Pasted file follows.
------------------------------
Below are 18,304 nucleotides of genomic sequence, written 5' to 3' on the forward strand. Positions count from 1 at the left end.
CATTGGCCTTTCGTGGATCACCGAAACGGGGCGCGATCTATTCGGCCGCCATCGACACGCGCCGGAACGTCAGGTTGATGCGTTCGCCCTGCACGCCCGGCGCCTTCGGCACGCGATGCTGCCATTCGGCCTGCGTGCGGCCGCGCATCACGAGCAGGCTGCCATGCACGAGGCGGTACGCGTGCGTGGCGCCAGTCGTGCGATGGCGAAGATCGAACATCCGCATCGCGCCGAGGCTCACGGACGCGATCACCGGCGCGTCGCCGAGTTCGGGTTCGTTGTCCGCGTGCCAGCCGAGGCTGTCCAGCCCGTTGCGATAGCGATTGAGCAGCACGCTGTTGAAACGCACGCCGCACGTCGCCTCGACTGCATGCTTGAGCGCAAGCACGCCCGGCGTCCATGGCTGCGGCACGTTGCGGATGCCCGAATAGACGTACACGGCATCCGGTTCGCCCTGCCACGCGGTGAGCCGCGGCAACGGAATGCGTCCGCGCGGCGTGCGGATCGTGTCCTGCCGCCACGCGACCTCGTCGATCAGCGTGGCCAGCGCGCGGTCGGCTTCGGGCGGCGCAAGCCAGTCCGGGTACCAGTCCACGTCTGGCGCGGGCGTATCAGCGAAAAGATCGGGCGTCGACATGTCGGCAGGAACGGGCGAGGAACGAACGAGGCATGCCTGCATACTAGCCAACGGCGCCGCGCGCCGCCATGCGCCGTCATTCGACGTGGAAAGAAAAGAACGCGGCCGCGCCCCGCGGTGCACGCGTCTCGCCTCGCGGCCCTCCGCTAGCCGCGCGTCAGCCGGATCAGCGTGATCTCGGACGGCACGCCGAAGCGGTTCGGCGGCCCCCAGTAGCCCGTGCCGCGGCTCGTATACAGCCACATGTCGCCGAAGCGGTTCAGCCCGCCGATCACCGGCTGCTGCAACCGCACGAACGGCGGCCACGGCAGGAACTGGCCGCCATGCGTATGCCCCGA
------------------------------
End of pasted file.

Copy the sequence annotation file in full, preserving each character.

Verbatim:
Below are 18,304 nucleotides of genomic sequence, written 5' to 3' on the forward strand. Positions count from 1 at the left end.
CATTGGCCTTTCGTGGATCACCGAAACGGGGCGCGATCTATTCGGCCGCCATCGACACGCGCCGGAACGTCAGGTTGATGCGTTCGCCCTGCACGCCCGGCGCCTTCGGCACGCGATGCTGCCATTCGGCCTGCGTGCGGCCGCGCATCACGAGCAGGCTGCCATGCACGAGGCGGTACGCGTGCGTGGCGCCAGTCGTGCGATGGCGAAGATCGAACATCCGCATCGCGCCGAGGCTCACGGACGCGATCACCGGCGCGTCGCCGAGTTCGGGTTCGTTGTCCGCGTGCCAGCCGAGGCTGTCCAGCCCGTTGCGATAGCGATTGAGCAGCACGCTGTTGAAACGCACGCCGCACGTCGCCTCGACTGCATGCTTGAGCGCAAGCACGCCCGGCGTCCATGGCTGCGGCACGTTGCGGATGCCCGAATAGACGTACACGGCATCCGGTTCGCCCTGCCACGCGGTGAGCCGCGGCAACGGAATGCGTCCGCGCGGCGTGCGGATCGTGTCCTGCCGCCACGCGACCTCGTCGATCAGCGTGGCCAGCGCGCGGTCGGCTTCGGGCGGCGCAAGCCAGTCCGGGTACCAGTCCACGTCTGGCGCGGGCGTATCAGCGAAAAGATCGGGCGTCGACATGTCGGCAGGAACGGGCGAGGAACGAACGAGGCATGCCTGCATACTAGCCAACGGCGCCGCGCGCCGCCATGCGCCGTCATTCGACGTGGAAAGAAAAGAACGCGGCCGCGCCCCGCGGTGCACGCGTCTCGCCTCGCGGCCCTCCGCTAGCCGCGCGTCAGCCGGATCAGCGTGATCTCGGACGGCACGCCGAAGCGGTTCGGCGGCCCCCAGTAGCCCGTGCCGCGGCTCGTATACAGCCACATGTCGCCGAAGCGGTTCAGCCCGCCGATCACCGGCTGCTGCAACCGCACGAACGGCGGCCACGGCAGGAACTGGCCGCCATGCGTATGCCCCGA